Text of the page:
Friday, 7 December 2012

What do you get if you ask a communist atheist to build a cathedral?


Q. What do you get if you ask a communist atheist to build a cathedral?

A. The Metropolitan Cathedral of Our Lady Aparecida in Brasilia.

The late Oscar Niemeyer designed it and the foundation stone was laid in 1958, although I think it only opened in 1970.  It is thought to be quite influential and I'm sure you may be able to think of other churches and cathedrals where this baleful influence is to be seen.  It is unusual - perhaps even interesting - but is summons up some great secular and somehow temporary event space.  What seems tragic to me is the abandonment of centuries of Christian models, hallowed as they are by being used for prayer and liturgy and therefore molded to become suitable to it, for a model "invented" by someone with no Christian instincts, in fact, someone whose life views have been inimical to Christianity.

What such churches have is certainly celebrity value - they stick in the mind.  Not because they are beautiful but because they are strange, odd, peculiar   They speak about themselves instead of their purpose.

I hope that it is just this sort of thing that Abbot Michael Zielinski, who leads a new office on liturgical arts at the Congregation for Divine Worship, has been chosen to do something about.

Before someone points it out, I note that the plans come from before the time of the Second Vatican Council. But, as others have noted, the revolutionary views that exploded through the Church after the Council - claiming to act in its name and spirit - did not spring from nowhere, they were already making themselves felt in the Church.  I believe Pope Pius X had noticed them.


17 comments:

Lynda said...

There is nothing about this building which speaks of God and his revelation, or the liturgy of His Church. It doesn't conduce to reverence or worship.

Sixupman said...

Lynda:

That also applies to 're-ordered' churches!

Et Expecto said...

It sounded very noieey to me. Not right for prayer.

Patricius said...

"I note that the plans come from before the time of the Second Vatican Council"

This is very interesting indeed, Father. The building of the Metropolitan Cathedral of Liverpool was begun in 1962- over a year before the promulgation of Sacrosanctum Concilium. How could that be expressing the "spirit of the Council"? A while ago it occurred to me that Sacrosanctum Concilium could be read in part as an attempt by the Council Fathers to put the brakes on some of the ideas being promoted at the time by liturgical experts. This may be seen, for instance, in the concern to preserve Latin even before any vernacular translations had been introduced. It may also account for the consternation subsequently expressed by contemporary commentators (and participants!) like Cardinal Heenan.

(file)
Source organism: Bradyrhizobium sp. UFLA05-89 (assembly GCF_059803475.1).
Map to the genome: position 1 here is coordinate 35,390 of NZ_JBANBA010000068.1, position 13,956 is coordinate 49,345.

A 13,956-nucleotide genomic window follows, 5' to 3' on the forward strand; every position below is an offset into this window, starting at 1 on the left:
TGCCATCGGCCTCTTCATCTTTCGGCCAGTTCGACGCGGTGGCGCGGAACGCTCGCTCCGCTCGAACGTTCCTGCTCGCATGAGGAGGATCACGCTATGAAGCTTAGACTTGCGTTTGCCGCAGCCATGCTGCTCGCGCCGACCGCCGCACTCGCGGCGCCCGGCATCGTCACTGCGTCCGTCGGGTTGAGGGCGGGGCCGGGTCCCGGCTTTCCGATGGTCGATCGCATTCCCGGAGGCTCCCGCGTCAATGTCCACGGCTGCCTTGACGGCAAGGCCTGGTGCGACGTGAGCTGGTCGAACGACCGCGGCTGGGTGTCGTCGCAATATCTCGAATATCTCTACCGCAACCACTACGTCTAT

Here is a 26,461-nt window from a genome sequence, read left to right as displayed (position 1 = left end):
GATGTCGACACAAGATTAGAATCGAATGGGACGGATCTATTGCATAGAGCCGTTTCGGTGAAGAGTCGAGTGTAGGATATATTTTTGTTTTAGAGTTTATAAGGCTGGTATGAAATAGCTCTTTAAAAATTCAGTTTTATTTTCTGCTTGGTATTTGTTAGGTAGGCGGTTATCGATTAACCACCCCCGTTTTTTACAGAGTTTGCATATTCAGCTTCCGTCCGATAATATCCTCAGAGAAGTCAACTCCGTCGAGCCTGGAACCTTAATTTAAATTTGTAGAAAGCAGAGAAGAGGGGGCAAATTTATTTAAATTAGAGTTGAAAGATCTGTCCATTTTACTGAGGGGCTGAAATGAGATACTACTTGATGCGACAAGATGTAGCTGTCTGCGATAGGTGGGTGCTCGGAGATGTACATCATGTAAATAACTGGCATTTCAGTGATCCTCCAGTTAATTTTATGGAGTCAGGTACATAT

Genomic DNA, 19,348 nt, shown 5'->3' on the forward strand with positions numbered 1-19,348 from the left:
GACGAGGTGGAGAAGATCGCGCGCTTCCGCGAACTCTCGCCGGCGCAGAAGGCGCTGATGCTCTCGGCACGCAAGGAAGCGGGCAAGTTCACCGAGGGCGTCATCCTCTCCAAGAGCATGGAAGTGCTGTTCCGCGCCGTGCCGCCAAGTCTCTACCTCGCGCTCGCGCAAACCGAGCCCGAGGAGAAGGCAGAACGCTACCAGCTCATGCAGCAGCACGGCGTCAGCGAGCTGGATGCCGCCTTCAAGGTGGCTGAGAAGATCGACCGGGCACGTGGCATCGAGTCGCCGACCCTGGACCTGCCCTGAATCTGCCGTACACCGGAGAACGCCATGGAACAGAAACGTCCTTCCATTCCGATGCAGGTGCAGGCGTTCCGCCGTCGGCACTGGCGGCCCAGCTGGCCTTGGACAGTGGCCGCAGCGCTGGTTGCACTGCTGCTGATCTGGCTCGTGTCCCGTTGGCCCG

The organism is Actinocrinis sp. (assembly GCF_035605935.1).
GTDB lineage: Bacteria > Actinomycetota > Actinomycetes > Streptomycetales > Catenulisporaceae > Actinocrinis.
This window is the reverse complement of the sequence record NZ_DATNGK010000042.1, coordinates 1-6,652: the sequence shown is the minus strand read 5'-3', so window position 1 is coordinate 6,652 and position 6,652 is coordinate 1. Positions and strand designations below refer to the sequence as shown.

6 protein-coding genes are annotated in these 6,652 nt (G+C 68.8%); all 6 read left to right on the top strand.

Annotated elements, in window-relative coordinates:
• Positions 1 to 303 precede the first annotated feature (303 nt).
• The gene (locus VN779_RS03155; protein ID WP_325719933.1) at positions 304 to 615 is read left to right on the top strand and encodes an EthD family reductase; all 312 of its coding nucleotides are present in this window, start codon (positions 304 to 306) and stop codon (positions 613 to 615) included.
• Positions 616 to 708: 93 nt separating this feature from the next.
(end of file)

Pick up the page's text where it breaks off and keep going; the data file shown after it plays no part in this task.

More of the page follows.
Matthew Roth said...

Is it wrong to wish that these churches be blown up? And indeed, the whole town of Brasilia, as it is a manifestation of an odd mix of Marxism and contemporary philosophy on art? Of course we'd de-consecrate the churches first...

Marion (Mael Muire) said...

On the video, you can hear serious reverberation of even the smallest murmur from visitors, throughout the space. Acoustics for homilies and hymns must be a nightmare in that place. Yikes!

Nancy Danielson said...

Why the disturbing, rather than a Joyful Resurrection sculpture at The Paul VI Auditorium? Whose first reaction would not be to flee from, rather than move towards?

Anonymous said...

A great book on this subject is "Ugly as Sin" by Michael Rose.

Anonymous said...

Have you seen the spaceship Padre Pio Shrine in San Giovanni for his pilgrims? I think they only recently added an actual Crucifix at the front of the church. I'm quite certain Padre Pio is NOT pleased.

Gina said...

Can you say, "hideous?"

Anonymous said...

It is absolutely horrible. It looks to me like some kind of stadium suitable for rock concerts or for expositions of some sort. All sense of the sacred is totally absent. It should be demolished.

poetcomic1 said...

It is Enlightenment personified, a flood of naked light, harsh, unforgiving, no shadows, no tender dark recesses for the penitent and prodigal to linger. It is the 'sensual flooding' of aggressive light not the 'breaking' of day or the perpetual twilight of the ancient places where the heart lives. It is HELL on earth. Do I give you the impression I don't like it?

Anonymous said...

sounds like, and looks like, an attraction on Sea World. Quite sad that the faithful have given their money for this.

David Wood said...

Because the plans for the Vatican II were in the works decades before it even happened. Might as well get a jump start on the new things before they become new things.

Side note: why in the world would someone from the 50's ask an athiest to design something for someone they don't believe in?

David Wood said...

Because the plans for Vatican II were in the works decades before the start of the council. But why would the Catholic Church ask an athiest to build a house of worship for someone they don't believe in? This is the kind of crap that you get. Same thing can be said about the churches we build now that baptists design, they have no concept of what heaven is suppose to look like.

Michael Furtaw said...

This type of architecture is more appropriate for museums, not a church. When designing a church, one needs to take in consideration the longevity of the design. Trendy "modern" designs will go out of style with twenty or so years. As this church may have once spoke "modern", it today makes you think of Logan’s Run.

David O'Neill said...

As has been said it rembles (in awfulness) the Cathedral of Christ the King in Liverpool.

 

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